Bus route support strong in Bridgton

By Gail Geraghty

Staff Writer

Residents in favor of bringing public transportation to Bridgton have mounted a strong challenge to the “vote no” recommendation by Bridgton Selectmen regarding a citizen’s petition to help fund a Lake Region bus route. They say the benefits of helping Regional Transportation Program operate a Portland to Bridgton route far outweighs the $10,000 annual cost to taxpayers.

“For people like me who don’t like to drive, a bus service would be so important and could enhance Bridgton so much,” said Sally Chappell at Tuesday’s public hearing on the June 9 referendum questions. Question 1 asks voters if they want to fund the service by raising the mil rate by one cent, which would amount to around $10,000.

“The increase is one dollar a year on a $100,000 home,” added George Bradt, who came armed with copies of a four-color fact sheet and single-panel brochure. “The increase is very, very tiny.”

The fact sheet stated that in a survey of 400 Lake Region residents by the Greater Portland Council of Governments, “Three out of four people support funding a portion of the bus’s operations with local taxpayer money.” One in six people said lack of a vehicle can be a barrier to employment to them, the survey also found.

RTP is maintaining that it cannot afford to continue its pilot program that has provided service from Portland to Naples over the past year unless the Lake Region towns along the route chip in. Besides Bridgton, the towns of Naples, Casco, Raymond and Windham are also being asked to contribute $10,000 each. The bus would run four times a day, leaving from the Bridgton Community Center, and would make stops in each of the towns on the run.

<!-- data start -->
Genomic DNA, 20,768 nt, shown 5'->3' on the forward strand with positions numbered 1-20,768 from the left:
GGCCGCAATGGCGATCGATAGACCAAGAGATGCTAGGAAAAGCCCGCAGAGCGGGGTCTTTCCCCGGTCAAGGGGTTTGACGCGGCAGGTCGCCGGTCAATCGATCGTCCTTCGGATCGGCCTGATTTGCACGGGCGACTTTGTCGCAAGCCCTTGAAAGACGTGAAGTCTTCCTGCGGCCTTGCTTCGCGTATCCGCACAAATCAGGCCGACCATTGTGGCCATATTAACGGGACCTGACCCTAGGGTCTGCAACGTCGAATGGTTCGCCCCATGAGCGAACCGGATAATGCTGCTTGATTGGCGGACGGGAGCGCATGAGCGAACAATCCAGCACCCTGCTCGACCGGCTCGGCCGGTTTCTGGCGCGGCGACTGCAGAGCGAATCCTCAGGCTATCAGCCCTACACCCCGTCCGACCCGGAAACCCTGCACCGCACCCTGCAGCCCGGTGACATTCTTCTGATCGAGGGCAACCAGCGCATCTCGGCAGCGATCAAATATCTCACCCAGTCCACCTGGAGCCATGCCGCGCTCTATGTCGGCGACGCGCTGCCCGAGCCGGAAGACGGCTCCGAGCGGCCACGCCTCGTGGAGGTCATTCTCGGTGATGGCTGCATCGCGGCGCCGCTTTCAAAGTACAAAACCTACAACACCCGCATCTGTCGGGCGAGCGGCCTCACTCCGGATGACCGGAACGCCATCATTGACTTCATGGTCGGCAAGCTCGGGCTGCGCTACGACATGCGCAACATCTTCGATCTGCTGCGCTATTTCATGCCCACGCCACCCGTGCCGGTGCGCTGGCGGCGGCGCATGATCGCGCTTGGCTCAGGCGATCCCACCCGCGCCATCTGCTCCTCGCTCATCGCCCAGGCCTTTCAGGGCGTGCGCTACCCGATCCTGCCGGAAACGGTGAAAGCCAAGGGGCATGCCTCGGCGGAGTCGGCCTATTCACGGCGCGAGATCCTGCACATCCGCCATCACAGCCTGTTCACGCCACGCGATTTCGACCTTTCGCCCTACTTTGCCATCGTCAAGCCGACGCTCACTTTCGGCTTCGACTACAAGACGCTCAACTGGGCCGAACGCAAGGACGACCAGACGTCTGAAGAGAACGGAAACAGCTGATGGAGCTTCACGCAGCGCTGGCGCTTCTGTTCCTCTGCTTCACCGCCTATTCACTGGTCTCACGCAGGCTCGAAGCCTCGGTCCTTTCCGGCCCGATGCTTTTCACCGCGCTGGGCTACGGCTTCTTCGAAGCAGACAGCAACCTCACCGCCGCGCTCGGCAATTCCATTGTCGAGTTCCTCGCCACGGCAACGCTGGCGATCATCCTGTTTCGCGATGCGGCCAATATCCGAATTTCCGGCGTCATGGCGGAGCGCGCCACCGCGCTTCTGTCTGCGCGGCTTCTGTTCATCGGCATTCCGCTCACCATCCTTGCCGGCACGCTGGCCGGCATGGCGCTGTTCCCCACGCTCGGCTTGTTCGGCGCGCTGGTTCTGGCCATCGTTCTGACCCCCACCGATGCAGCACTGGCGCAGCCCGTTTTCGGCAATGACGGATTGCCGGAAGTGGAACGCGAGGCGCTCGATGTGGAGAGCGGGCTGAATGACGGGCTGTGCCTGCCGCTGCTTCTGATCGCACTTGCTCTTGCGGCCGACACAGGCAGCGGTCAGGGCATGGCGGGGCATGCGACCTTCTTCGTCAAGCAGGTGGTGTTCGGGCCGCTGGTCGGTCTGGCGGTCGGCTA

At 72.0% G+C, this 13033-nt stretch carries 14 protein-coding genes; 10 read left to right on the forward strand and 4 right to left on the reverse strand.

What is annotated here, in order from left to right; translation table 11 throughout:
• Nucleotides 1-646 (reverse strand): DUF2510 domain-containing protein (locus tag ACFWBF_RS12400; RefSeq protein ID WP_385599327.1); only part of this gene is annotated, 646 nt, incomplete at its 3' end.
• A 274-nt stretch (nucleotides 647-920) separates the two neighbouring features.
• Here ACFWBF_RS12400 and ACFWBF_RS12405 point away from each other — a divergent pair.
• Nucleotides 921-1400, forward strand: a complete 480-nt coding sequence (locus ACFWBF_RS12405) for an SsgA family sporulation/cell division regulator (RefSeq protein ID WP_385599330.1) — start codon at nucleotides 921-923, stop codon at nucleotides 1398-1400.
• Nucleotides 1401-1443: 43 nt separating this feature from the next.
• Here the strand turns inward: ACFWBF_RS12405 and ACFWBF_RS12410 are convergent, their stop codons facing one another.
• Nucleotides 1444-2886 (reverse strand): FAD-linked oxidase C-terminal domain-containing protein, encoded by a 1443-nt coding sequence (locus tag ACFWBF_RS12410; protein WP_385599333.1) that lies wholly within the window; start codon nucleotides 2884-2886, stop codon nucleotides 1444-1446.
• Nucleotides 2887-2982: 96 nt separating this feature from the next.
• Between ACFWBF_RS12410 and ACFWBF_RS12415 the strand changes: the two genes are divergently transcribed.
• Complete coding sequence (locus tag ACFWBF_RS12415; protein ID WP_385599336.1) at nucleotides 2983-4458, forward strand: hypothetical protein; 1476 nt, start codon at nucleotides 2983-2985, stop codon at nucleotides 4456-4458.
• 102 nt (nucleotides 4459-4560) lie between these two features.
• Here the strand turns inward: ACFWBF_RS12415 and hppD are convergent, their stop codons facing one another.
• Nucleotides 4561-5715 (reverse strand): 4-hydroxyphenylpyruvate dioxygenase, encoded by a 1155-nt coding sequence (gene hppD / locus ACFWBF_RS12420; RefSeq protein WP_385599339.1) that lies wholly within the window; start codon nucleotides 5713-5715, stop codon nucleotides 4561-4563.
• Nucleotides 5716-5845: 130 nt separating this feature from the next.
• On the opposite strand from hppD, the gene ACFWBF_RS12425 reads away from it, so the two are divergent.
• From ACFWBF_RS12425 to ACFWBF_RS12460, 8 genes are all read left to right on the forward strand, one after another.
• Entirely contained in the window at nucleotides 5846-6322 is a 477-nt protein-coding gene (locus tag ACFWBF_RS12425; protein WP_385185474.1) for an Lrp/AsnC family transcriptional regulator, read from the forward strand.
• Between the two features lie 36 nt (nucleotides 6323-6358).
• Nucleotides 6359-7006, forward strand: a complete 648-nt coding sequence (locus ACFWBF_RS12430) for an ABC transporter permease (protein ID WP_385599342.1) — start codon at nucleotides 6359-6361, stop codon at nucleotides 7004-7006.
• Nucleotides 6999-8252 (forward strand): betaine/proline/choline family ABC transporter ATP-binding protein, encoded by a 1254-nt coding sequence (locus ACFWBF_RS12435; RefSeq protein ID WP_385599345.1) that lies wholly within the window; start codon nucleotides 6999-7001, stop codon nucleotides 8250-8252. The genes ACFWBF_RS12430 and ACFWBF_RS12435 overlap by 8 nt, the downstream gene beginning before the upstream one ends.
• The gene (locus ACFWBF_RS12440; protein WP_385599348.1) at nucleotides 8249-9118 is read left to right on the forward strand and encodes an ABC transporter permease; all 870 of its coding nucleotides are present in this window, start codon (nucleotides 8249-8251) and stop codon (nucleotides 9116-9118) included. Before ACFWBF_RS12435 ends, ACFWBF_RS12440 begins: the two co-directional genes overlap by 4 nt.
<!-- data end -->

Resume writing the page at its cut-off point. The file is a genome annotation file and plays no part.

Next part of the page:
“If five towns can raise $50,000, the service will start July 1st,” said Bradt.

A taxpayer subsidy of RTP, a United Way agency serving 27 towns in Cumberland County, doesn’t sit well with the majority of selectmen, although board members Bob McHatton and Paul Hoyt support a “yes” vote on the question. The majority of the board thinks ridership by Bridgton residents would be too small to justify the funding, and are also questioning why non-Lake Region towns and cities aren’t being asked for a subsidy. Several board members feel that the $3 charge per person for a one-way trip ($2 students/seniors) should be mostly sufficient for RTP to recover its costs.

Anne Krieg, Director of Planning, Economic and Community Development, said representatives from GPCOG and RTP will be attending the board’s next meeting on Tuesday, May 26, to explain the program and answer questions.

Chappell said it wouldn’t only be residents who are unable to drive who would take advantage of the service.

“It’s also for people like me. I think the time has arrived,” she said. She added that she is “challenging the notion” when people tell her she shouldn’t live in a rural town like Bridgton if she doesn’t like to drive.

Community Development Committee member Phyllis Roth echoed that sentiment, saying, “If we had some public transportation, Bridgton would be more attractive,” particularly to older, retired people. “It would look a lot better on your website,” she added.

Near the close of the debate, some opposing board members seemed to give the question more consideration. Member Doug Taft said that if the Lake Region bus got the funding it needs to operate, he would want RTP to provide solid data after a year on just how many Bridgton residents were using the service.

Chappell said ridership would increase over time as more people became aware of the service. And, Bradt said that the bus service could even spur real estate growth, “from people who are tired of living in an apartment in Portland.”

It was also noted that, in all likelihood, more residents would use the bus to travel to Windham for jobs or shopping than travel all the way to Portland.

Please follow and like us: